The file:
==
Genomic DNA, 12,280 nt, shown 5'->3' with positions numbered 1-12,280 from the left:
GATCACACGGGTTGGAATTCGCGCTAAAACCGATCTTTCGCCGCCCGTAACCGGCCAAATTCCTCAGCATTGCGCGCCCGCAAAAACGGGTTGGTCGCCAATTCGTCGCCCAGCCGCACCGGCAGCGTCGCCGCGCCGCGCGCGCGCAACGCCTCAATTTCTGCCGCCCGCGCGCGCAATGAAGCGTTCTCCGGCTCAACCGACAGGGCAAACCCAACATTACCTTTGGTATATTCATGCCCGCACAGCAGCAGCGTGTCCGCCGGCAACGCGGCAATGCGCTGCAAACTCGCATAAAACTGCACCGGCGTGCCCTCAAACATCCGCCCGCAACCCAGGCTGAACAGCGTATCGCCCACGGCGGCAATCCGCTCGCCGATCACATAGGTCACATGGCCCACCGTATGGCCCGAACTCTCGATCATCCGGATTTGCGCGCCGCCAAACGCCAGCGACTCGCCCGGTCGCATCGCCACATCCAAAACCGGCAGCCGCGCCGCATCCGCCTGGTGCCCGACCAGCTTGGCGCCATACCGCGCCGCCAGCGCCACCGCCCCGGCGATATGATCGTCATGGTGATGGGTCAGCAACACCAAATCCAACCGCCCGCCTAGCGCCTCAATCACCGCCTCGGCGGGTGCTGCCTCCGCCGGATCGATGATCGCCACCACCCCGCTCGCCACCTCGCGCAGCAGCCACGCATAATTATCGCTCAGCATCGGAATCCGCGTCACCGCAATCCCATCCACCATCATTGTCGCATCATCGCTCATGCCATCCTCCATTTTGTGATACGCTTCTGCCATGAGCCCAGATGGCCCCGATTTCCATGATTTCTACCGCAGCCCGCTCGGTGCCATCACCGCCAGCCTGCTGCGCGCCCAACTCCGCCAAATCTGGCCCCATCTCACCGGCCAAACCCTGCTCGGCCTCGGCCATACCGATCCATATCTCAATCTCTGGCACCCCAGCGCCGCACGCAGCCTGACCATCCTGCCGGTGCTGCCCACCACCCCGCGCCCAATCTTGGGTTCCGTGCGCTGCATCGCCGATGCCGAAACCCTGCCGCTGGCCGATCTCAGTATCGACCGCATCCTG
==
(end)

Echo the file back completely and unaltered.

Genomic DNA, 12,280 nt, shown 5'->3' with positions numbered 1-12,280 from the left:
GATCACACGGGTTGGAATTCGCGCTAAAACCGATCTTTCGCCGCCCGTAACCGGCCAAATTCCTCAGCATTGCGCGCCCGCAAAAACGGGTTGGTCGCCAATTCGTCGCCCAGCCGCACCGGCAGCGTCGCCGCGCCGCGCGCGCGCAACGCCTCAATTTCTGCCGCCCGCGCGCGCAATGAAGCGTTCTCCGGCTCAACCGACAGGGCAAACCCAACATTACCTTTGGTATATTCATGCCCGCACAGCAGCAGCGTGTCCGCCGGCAACGCGGCAATGCGCTGCAAACTCGCATAAAACTGCACCGGCGTGCCCTCAAACATCCGCCCGCAACCCAGGCTGAACAGCGTATCGCCCACGGCGGCAATCCGCTCGCCGATCACATAGGTCACATGGCCCACCGTATGGCCCGAACTCTCGATCATCCGGATTTGCGCGCCGCCAAACGCCAGCGACTCGCCCGGTCGCATCGCCACATCCAAAACCGGCAGCCGCGCCGCATCCGCCTGGTGCCCGACCAGCTTGGCGCCATACCGCGCCGCCAGCGCCACCGCCCCGGCGATATGATCGTCATGGTGATGGGTCAGCAACACCAAATCCAACCGCCCGCCTAGCGCCTCAATCACCGCCTCGGCGGGTGCTGCCTCCGCCGGATCGATGATCGCCACCACCCCGCTCGCCACCTCGCGCAGCAGCCACGCATAATTATCGCTCAGCATCGGAATCCGCGTCACCGCAATCCCATCCACCATCATTGTCGCATCATCGCTCATGCCATCCTCCATTTTGTGATACGCTTCTGCCATGAGCCCAGATGGCCCCGATTTCCATGATTTCTACCGCAGCCCGCTCGGTGCCATCACCGCCAGCCTGCTGCGCGCCCAACTCCGCCAAATCTGGCCCCATCTCACCGGCCAAACCCTGCTCGGCCTCGGCCATACCGATCCATATCTCAATCTCTGGCACCCCAGCGCCGCACGCAGCCTGACCATCCTGCCGGTGCTGCCCACCACCCCGCGCCCAATCTTGGGTTCCGTGCGCTGCATCGCCGATGCCGAAACCCTGCCGCTGGCCGATCTCAGTATCGACCGCATCCTG